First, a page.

Chinese dissident writer Liao Yiwu accused China's political elite of accumulating "dirty wealth", saying it had turned his country into "one of the biggest landfills in the world."
"There is wealth in China that only belongs to the powerful political class, that is the truth," Liao told a news conference on Thursday, at the International Book Fair of Guadalajara in western Mexico.
"It is a dirty wealth, that is why I think that China has become one of the biggest landfills in the world," said the author, also known as Lao Wei.
While China has experienced "many changes" and established trade ties with the West, the country's economic development "has not affected" the whole population.
Liao gave the example of the sale of new apartments in a building in his native Sichuan province.
"An ordinary and normal person would have to have worked 100 years to be able to buy just the bathroom of one of these apartments," he said.
Liao, who was escorted by municipal security guards, said the Chinese government had asked the fair's organizers to withdraw his invitation.
The author spent four years in jail after writing the poem "Massacre" about the 1989 Tiananmen Square crackdown. He has lived in Germany since 2010 after successfully defying a travel ban by walking to Vietnam.
In Guadalajara, Liao deepened his criticism of Chinese Nobel Prize-winning author Mo Yan, whom he has accused of being a "state poet" close to the communist regime.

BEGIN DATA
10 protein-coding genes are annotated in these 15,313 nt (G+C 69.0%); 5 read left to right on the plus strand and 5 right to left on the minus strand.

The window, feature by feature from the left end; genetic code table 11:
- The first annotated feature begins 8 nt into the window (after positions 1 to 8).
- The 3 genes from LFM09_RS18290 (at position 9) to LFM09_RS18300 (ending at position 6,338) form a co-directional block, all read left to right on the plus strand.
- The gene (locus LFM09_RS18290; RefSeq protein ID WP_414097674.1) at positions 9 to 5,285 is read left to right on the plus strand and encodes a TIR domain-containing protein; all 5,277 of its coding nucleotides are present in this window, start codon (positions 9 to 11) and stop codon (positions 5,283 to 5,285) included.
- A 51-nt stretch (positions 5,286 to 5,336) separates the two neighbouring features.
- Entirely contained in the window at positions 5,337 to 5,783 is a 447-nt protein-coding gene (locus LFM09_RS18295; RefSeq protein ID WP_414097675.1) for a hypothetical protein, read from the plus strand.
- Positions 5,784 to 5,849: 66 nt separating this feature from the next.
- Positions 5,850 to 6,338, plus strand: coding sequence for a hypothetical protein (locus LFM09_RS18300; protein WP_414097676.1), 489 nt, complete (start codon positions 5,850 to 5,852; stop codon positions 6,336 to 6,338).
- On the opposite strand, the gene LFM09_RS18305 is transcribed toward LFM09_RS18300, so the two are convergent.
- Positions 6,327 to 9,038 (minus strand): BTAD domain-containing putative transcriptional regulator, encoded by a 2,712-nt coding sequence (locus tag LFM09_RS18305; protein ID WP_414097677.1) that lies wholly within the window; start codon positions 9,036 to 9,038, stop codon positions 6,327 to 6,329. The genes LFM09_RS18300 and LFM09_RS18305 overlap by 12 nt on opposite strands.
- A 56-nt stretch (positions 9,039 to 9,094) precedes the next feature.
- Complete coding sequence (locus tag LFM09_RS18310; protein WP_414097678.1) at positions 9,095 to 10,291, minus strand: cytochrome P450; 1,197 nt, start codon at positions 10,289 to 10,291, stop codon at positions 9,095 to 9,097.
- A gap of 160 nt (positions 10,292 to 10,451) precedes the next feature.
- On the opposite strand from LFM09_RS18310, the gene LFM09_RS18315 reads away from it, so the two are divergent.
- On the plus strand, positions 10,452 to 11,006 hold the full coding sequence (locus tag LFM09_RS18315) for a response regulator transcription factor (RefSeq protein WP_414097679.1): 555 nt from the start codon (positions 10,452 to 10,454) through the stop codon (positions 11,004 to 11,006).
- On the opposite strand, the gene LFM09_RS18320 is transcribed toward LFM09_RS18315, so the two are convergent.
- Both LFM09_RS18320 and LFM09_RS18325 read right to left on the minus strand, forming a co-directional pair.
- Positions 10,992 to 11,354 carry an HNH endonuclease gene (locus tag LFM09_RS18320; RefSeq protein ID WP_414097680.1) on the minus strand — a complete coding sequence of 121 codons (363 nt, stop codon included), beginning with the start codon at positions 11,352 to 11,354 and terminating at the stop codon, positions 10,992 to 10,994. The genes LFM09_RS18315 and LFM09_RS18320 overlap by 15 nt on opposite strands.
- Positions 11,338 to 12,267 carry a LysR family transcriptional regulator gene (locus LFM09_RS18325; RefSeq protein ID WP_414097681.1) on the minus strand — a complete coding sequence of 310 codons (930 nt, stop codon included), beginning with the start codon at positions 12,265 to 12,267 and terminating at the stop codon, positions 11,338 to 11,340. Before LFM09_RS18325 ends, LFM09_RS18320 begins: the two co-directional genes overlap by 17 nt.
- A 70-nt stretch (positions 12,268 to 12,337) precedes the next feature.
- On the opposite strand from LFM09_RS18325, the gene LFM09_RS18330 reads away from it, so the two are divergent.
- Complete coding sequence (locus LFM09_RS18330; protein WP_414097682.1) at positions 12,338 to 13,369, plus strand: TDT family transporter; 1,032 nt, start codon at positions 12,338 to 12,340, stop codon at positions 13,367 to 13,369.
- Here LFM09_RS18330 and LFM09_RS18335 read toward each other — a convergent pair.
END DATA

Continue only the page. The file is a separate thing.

He said that he discussed Mo with Romania's Nobel literature prize laureate Herta Muller recently, and they concluded that the Nobel jury had committed "one of the biggest mistakes" of the award's history.
"In reality, he is a senior Chinese politician. Giving him this prize was a disaster," Liao said.
Mo Yan has been on the defensive against activists who accuse him of being a communist stooge, amid an outpouring of praise from the government in Beijing.
He has also defended Communist Party founder Mao Zedong, who wrote that Chinese art must serve the party.
Liao's visit to Mexico came one month after he collected the German Book Trade Peace Prize, Germany's second highest award.
Liao is also the author of "The Corpse Walker," which records the lives of working-class Chinese, including a grave robber and a delusional peasant who believes he is an emperor. His works are banned in China.
"Journalists are interested in news, the new events. In reality, I'm more interested in the past, for the things and people of the past," he said in Guadalajara, adding that one of his favorite subjects is "the people abandoned by society."